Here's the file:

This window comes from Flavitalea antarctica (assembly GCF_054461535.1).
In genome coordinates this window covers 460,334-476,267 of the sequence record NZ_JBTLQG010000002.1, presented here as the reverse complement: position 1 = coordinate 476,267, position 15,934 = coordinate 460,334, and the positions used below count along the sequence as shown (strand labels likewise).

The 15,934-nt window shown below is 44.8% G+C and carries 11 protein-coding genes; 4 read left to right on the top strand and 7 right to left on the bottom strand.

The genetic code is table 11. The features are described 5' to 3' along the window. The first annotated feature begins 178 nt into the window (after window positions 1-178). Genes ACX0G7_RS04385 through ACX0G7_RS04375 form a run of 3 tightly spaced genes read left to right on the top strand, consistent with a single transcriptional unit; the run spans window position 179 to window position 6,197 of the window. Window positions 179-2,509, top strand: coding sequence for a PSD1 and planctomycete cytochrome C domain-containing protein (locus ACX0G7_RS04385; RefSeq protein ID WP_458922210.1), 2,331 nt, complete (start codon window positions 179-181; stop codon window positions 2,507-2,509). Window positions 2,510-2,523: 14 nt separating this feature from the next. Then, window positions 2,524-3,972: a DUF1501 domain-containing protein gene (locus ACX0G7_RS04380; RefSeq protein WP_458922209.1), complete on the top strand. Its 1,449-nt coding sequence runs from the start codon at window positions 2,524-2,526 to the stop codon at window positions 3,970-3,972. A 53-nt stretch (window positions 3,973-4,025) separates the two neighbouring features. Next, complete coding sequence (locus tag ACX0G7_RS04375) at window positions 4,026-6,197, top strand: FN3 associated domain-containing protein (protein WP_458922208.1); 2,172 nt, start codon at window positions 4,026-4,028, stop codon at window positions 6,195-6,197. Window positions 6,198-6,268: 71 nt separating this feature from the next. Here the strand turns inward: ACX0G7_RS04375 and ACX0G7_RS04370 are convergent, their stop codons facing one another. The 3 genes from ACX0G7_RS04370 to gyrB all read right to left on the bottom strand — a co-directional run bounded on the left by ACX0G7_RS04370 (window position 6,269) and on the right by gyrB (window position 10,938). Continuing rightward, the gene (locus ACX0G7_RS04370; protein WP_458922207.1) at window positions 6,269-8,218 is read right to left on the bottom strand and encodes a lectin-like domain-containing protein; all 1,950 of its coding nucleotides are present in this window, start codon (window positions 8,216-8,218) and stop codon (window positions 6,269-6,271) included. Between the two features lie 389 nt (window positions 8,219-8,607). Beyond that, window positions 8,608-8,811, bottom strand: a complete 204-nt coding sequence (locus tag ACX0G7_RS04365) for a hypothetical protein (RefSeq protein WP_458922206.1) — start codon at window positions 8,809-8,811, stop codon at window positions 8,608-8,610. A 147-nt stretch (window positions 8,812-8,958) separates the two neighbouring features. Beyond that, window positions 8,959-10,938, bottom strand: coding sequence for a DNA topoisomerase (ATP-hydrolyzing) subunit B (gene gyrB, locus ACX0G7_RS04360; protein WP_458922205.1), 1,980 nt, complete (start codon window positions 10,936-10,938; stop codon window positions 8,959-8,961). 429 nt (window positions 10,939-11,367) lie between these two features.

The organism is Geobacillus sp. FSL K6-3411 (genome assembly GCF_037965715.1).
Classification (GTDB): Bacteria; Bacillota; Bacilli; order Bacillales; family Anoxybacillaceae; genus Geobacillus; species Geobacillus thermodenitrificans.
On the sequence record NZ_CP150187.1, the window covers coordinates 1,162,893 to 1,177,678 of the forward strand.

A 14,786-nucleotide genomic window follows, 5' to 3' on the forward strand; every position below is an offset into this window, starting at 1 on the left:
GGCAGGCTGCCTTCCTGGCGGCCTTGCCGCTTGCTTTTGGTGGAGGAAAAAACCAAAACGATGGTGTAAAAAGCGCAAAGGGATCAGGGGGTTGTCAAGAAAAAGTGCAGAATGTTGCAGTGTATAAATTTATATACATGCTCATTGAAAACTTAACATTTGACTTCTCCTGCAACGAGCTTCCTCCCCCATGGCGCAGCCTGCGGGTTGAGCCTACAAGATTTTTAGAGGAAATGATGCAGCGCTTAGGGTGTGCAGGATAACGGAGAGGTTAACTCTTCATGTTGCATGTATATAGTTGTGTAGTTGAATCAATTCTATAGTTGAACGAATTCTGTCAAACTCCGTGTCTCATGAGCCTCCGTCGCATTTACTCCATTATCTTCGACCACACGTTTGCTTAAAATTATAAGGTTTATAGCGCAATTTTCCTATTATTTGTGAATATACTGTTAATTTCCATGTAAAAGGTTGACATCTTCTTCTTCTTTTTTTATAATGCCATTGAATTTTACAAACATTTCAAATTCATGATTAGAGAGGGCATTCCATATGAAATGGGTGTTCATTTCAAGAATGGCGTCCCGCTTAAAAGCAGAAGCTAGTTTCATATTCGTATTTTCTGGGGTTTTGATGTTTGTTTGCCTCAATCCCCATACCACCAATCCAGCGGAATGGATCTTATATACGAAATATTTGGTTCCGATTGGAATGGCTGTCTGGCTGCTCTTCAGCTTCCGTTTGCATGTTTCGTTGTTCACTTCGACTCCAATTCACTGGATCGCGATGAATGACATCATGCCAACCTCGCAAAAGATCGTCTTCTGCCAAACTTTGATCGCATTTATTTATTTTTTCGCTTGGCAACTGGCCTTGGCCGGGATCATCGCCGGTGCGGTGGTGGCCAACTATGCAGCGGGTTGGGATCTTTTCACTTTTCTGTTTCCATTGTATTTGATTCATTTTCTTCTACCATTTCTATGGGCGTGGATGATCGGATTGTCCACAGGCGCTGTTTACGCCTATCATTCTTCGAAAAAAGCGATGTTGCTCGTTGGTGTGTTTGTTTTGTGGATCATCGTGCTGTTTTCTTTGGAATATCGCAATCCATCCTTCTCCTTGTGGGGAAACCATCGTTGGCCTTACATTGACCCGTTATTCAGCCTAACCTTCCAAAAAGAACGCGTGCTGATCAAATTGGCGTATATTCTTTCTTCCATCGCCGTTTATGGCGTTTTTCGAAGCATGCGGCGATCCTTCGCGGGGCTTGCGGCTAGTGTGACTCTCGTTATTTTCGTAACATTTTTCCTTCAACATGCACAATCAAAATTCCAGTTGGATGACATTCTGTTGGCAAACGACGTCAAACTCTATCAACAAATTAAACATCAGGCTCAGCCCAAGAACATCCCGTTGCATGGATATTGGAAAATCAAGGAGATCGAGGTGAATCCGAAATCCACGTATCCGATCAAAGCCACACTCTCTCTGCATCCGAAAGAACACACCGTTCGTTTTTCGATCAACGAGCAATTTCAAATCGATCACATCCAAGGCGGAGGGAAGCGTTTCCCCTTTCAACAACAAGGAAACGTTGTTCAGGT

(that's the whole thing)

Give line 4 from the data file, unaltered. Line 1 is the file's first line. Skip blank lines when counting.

The genetic code is table 11. The features are described 5' to 3' along the window. The first annotated feature begins 178 nt into the window (after window positions 1-178). Genes ACX0G7_RS04385 through ACX0G7_RS04375 form a run of 3 tightly spaced genes read left to right on the top strand, consistent with a single transcriptional unit; the run spans window position 179 to window position 6,197 of the window. Window positions 179-2,509, top strand: coding sequence for a PSD1 and planctomycete cytochrome C domain-containing protein (locus ACX0G7_RS04385; RefSeq protein ID WP_458922210.1), 2,331 nt, complete (start codon window positions 179-181; stop codon window positions 2,507-2,509). Window positions 2,510-2,523: 14 nt separating this feature from the next. Then, window positions 2,524-3,972: a DUF1501 domain-containing protein gene (locus ACX0G7_RS04380; RefSeq protein WP_458922209.1), complete on the top strand. Its 1,449-nt coding sequence runs from the start codon at window positions 2,524-2,526 to the stop codon at window positions 3,970-3,972. A 53-nt stretch (window positions 3,973-4,025) separates the two neighbouring features. Next, complete coding sequence (locus tag ACX0G7_RS04375) at window positions 4,026-6,197, top strand: FN3 associated domain-containing protein (protein WP_458922208.1); 2,172 nt, start codon at window positions 4,026-4,028, stop codon at window positions 6,195-6,197. Window positions 6,198-6,268: 71 nt separating this feature from the next. Here the strand turns inward: ACX0G7_RS04375 and ACX0G7_RS04370 are convergent, their stop codons facing one another. The 3 genes from ACX0G7_RS04370 to gyrB all read right to left on the bottom strand — a co-directional run bounded on the left by ACX0G7_RS04370 (window position 6,269) and on the right by gyrB (window position 10,938). Continuing rightward, the gene (locus ACX0G7_RS04370; protein WP_458922207.1) at window positions 6,269-8,218 is read right to left on the bottom strand and encodes a lectin-like domain-containing protein; all 1,950 of its coding nucleotides are present in this window, start codon (window positions 8,216-8,218) and stop codon (window positions 6,269-6,271) included. Between the two features lie 389 nt (window positions 8,219-8,607). Beyond that, window positions 8,608-8,811, bottom strand: a complete 204-nt coding sequence (locus tag ACX0G7_RS04365) for a hypothetical protein (RefSeq protein WP_458922206.1) — start codon at window positions 8,809-8,811, stop codon at window positions 8,608-8,610. A 147-nt stretch (window positions 8,812-8,958) separates the two neighbouring features. Beyond that, window positions 8,959-10,938, bottom strand: coding sequence for a DNA topoisomerase (ATP-hydrolyzing) subunit B (gene gyrB, locus ACX0G7_RS04360; protein WP_458922205.1), 1,980 nt, complete (start codon window positions 10,936-10,938; stop codon window positions 8,959-8,961). 429 nt (window positions 10,939-11,367) lie between these two features.